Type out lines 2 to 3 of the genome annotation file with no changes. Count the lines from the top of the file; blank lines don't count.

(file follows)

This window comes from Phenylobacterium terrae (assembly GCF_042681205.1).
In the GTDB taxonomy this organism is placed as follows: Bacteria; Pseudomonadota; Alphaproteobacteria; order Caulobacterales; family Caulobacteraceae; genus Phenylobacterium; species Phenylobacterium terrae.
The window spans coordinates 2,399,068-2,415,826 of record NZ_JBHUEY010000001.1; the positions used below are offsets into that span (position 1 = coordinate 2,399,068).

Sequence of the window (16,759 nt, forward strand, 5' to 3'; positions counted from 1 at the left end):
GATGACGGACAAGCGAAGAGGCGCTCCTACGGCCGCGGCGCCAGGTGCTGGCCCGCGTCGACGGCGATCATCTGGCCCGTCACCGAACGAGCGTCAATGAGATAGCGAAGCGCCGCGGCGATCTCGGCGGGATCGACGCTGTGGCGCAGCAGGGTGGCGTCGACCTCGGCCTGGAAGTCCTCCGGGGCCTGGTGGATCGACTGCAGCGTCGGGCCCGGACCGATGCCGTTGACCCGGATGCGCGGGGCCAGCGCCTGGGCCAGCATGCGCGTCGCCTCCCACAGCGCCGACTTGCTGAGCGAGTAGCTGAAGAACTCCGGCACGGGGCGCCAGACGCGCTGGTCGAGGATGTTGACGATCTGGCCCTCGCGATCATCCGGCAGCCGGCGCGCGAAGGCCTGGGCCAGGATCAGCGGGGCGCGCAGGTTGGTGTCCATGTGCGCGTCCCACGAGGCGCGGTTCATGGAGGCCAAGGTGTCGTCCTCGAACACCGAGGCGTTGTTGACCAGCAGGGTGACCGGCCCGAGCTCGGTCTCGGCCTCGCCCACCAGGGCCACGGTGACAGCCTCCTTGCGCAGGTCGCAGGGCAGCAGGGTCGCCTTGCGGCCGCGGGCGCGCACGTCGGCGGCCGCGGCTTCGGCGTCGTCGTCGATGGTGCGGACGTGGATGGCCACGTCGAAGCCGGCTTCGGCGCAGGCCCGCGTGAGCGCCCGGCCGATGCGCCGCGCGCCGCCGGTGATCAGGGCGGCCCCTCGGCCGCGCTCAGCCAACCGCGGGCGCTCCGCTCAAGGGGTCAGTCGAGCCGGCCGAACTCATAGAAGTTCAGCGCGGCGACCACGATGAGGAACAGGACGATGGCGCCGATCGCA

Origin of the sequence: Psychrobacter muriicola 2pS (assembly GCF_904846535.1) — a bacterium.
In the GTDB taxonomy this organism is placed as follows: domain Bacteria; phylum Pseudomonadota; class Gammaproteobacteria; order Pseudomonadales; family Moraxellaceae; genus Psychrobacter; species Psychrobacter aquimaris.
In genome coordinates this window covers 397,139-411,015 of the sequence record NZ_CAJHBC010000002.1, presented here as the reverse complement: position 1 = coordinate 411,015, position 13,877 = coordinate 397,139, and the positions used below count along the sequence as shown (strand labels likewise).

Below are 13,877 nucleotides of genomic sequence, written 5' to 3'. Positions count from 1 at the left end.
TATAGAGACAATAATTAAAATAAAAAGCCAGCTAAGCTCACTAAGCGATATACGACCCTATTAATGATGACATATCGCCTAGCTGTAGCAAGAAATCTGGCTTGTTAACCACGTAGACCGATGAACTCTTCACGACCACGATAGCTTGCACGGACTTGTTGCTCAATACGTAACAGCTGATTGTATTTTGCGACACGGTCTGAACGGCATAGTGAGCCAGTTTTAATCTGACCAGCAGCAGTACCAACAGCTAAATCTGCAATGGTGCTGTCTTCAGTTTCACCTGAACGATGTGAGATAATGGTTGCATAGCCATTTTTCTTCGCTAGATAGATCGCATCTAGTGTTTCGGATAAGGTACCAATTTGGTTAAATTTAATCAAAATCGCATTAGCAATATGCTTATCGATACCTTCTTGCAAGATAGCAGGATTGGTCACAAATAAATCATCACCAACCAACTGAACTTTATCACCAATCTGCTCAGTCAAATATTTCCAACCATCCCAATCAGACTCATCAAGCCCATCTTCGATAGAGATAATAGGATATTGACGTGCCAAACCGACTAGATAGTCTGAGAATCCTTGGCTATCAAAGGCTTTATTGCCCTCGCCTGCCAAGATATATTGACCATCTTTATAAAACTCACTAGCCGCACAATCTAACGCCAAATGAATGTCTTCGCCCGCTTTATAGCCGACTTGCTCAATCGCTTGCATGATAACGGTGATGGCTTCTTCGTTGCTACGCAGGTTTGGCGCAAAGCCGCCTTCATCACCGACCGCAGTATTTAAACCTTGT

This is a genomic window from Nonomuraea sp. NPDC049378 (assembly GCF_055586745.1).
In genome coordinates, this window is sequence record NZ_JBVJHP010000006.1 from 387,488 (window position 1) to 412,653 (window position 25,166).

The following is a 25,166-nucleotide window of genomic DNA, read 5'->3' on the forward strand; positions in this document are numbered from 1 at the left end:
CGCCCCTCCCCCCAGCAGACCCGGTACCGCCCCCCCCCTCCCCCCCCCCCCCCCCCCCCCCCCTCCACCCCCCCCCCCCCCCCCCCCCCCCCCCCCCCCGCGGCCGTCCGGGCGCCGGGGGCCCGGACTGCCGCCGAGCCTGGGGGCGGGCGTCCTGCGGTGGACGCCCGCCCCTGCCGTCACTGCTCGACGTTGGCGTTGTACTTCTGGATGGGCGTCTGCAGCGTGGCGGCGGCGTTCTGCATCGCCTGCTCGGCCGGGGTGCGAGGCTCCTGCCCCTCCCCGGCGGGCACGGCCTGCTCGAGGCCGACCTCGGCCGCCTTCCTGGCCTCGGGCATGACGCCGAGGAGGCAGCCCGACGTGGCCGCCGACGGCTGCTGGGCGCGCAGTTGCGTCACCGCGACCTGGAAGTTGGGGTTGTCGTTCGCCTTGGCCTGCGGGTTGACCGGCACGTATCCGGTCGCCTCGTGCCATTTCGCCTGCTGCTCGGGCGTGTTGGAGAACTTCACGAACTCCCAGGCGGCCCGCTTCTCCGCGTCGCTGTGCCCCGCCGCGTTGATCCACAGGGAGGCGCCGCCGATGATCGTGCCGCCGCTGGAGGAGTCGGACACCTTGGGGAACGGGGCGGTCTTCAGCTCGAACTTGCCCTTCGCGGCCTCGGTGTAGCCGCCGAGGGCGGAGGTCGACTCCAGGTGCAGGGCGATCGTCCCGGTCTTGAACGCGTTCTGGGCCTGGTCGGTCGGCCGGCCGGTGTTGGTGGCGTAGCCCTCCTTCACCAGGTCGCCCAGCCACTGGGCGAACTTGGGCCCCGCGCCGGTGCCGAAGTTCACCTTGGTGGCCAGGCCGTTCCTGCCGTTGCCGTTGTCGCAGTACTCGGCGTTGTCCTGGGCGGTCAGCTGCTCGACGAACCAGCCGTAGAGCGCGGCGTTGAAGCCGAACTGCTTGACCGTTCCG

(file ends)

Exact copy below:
In the GTDB taxonomy this organism is placed as follows: Bacteria; Pseudomonadota; Alphaproteobacteria; order Caulobacterales; family Caulobacteraceae; genus Phenylobacterium; species Phenylobacterium terrae.
The window spans coordinates 2,399,068-2,415,826 of record NZ_JBHUEY010000001.1; the positions used below are offsets into that span (position 1 = coordinate 2,399,068).